Barnette, a conservative commentator, argued that the Make America Great Again approach “does not belong to President Trump” but to the voters, while Sands repeatedly pointed out that Trump appointed her ambassador to Denmark.
But the focus on Oz showed that his rivals see him as their main threat, and his reliance on Trump’s support shows what he thinks will carry the primary.
The ‘carpetbagger’ questions
Three of the five candidates on stage — both front-runners plus Sands — made huge fortunes while living much of their adult lives outside Pennsylvania, including the years immediately before they decided to move back and run for Senate.
That was an immediate flash point.
“When the carpetbaggers lose, you will never see them again,” Barnette said. “And if they should win, you will never see them again.”
Bartos, a Montgomery County real estate developer, described himself as a “lifelong Pennsylvanian” who has raised his two daughters in the state.
“The two tourists who’ve moved here to run, they don’t know Main Street Pennsylvania,” Bartos said. “They haven’t cared to spend time there until they decided to run for office.”
But polls suggest that Oz and McCormick — with their heavy TV spending — aren’t paying a huge price for their many years away from Pennsylvania.
Oz, who grew up in Delaware and lived for decades in New Jersey while working in New York, pointed out that he went to medical and business school in Philadelphia and grew up “less than 10 miles from Kennett Square.”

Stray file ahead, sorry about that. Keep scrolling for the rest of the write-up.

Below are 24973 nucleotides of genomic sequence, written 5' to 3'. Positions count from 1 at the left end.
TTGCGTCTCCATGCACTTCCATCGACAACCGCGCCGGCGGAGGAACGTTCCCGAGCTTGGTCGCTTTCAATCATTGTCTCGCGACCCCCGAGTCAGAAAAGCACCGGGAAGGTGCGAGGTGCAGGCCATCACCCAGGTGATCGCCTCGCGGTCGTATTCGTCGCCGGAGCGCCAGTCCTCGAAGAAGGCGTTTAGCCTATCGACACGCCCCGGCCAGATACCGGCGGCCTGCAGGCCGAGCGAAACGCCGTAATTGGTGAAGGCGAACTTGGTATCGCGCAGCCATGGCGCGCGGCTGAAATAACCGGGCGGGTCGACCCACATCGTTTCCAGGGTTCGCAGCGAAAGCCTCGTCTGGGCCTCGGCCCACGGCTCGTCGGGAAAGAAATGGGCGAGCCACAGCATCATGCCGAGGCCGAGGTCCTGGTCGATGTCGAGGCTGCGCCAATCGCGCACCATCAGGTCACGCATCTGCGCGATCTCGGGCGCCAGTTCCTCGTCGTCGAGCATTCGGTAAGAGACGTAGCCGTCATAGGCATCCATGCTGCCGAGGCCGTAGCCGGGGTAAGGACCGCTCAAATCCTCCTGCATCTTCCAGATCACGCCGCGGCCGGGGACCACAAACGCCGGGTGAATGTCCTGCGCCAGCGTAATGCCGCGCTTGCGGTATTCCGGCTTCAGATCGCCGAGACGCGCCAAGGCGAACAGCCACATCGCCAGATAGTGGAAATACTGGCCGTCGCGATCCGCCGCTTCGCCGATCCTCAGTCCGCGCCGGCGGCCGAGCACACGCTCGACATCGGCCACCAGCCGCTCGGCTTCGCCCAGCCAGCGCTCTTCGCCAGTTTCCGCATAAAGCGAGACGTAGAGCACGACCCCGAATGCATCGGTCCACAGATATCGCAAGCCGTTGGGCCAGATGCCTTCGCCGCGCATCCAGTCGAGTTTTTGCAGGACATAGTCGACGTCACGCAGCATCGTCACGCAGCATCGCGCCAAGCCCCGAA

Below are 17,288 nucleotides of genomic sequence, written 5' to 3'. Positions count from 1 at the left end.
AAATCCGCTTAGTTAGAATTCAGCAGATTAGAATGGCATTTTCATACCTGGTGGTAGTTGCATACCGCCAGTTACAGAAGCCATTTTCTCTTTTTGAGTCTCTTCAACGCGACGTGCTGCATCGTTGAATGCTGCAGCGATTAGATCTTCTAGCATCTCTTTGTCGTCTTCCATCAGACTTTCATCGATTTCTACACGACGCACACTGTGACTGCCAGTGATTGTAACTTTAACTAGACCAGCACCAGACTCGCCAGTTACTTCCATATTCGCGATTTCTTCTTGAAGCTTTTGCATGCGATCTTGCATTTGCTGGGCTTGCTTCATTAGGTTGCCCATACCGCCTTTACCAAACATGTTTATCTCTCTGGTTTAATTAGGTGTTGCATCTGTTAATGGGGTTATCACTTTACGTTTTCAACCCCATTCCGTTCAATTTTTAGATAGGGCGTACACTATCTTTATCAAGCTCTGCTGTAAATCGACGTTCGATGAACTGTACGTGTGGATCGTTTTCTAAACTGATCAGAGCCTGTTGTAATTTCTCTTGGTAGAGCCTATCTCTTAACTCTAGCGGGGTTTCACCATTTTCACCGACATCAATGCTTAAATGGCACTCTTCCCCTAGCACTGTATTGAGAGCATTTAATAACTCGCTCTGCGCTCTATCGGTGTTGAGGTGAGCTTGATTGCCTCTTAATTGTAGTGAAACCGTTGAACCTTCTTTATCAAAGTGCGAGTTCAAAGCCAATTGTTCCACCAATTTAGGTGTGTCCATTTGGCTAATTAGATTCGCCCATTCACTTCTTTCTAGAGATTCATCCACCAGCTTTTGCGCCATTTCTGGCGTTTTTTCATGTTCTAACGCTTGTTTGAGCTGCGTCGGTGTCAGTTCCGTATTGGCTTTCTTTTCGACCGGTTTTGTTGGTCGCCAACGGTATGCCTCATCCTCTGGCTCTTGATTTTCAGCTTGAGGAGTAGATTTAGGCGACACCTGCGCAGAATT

“Pennsylvanians that I speak to are quite clear: They care much more about what I stand for than where I’m from,” Oz said.
McCormick pointed out that he’s a seventh-generation Pennsylvanian who grew up in Bloomsburg and left to attend West Point before returning to run a business in Pittsburgh. (He didn’t mention leaving again to serve in the George W. Bush administration or, in recent years, living in Connecticut while leading the hedge fund Bridgewater Associates.) McCormick, who has owned his family farm for a decade, bought a home in Pittsburgh in November.
“My Pennsylvania roots are deep,” he said. “I’m very connected to my friends where I grew up, and I’m very connected to the people of Pennsylvania.”
Sands, who grew up in the Harrisburg area but spent much of her adult life in Southern California, said she’s an eighth-generation Pennsylvanian and recounted landing her first job at Hershey Park.
Echoing Trump on the issues
Where the candidates did largely agree is on continuing Trump policies on major issues including energy, immigration, and the economy.